- You can never finish developing your seat.
I guess it's like anything that takes a lifetime (or two) to master. You will happily celebrate each level of achievement as you develop your seat, but deep down, you'll realize especially as you become better that there is so much left for you to learn and discover.
This last point is probably the most important. Like many other things related to horses, there is no end to the levels you can get to, especially when it comes to riding with the seat. I know I'm at a certain level of effectiveness when it comes to riding from the seat. I also know that I have a whole lot more to learn. (Can I have the second lifetime after I'm done with this one??). I've watched even Grand Prix level riders improve in their seat over the years - I don't think you ever stop learning.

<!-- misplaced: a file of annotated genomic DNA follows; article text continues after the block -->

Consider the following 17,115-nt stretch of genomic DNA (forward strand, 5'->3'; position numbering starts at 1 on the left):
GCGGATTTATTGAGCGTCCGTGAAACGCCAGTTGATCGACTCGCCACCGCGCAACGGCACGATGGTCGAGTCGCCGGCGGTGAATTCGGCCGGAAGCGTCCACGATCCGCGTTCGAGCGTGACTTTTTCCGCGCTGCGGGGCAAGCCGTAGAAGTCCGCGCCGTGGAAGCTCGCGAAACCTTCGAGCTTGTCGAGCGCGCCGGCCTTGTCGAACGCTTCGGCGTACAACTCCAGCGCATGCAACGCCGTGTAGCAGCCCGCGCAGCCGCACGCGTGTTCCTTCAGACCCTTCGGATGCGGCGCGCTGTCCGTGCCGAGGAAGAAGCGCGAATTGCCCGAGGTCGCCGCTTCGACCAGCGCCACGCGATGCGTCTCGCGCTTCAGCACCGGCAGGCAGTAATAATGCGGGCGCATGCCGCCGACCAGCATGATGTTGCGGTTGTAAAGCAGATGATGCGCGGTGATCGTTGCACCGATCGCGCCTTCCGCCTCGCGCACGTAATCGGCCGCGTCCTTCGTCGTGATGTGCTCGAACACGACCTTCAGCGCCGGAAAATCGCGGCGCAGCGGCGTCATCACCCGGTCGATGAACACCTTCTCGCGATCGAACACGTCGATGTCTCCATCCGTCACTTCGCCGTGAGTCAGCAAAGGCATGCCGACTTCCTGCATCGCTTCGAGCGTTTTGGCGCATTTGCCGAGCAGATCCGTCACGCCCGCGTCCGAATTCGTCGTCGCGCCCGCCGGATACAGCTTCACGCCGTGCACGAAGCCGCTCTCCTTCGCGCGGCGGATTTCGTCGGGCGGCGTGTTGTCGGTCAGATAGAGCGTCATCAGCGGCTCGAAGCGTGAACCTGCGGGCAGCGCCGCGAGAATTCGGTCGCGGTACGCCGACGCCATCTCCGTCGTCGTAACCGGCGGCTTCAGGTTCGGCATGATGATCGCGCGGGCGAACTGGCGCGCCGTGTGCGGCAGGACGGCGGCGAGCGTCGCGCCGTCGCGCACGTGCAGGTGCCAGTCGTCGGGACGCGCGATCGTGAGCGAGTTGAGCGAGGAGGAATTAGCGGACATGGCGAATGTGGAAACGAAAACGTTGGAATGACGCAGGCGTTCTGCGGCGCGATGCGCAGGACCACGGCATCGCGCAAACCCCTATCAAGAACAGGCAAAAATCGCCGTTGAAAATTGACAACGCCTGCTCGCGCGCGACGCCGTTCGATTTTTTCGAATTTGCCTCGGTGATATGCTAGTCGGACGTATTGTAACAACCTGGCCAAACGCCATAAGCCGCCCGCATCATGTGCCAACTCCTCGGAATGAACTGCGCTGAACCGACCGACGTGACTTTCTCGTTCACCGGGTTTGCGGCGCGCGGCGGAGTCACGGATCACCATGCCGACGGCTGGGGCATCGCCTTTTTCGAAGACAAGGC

Do you have anything to add to the list? Where are you in your "seat journey"?
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Read more about the seat here:
Why Would You Bother To "Scoop" Your Seat Bones? Without a deep, effective seat, your hands and legs will never become “independent” of the torso, and thereby they will always unintentionally interfere with the horse’s movement.
Three Ways To Use Your Seat In Horseback Riding: Do this with your seat; do THAT with your seat. Why the fixation on the riding seat?
6 Ways To Unleash The Power Of Your Riding Seat: As you become more subtle in the aiding process, you will begin to discover just how powerful the seat can be in guiding the horse without disturbing and interfering in his movement.
The Benefits Of Cantering Round And Round The Ring: Hint - it helps you develop your seat.
What To Do When Your Horse Pulls: “Pulling” is something that is absolutely under your control and something you can change if you focus on your aids and timing.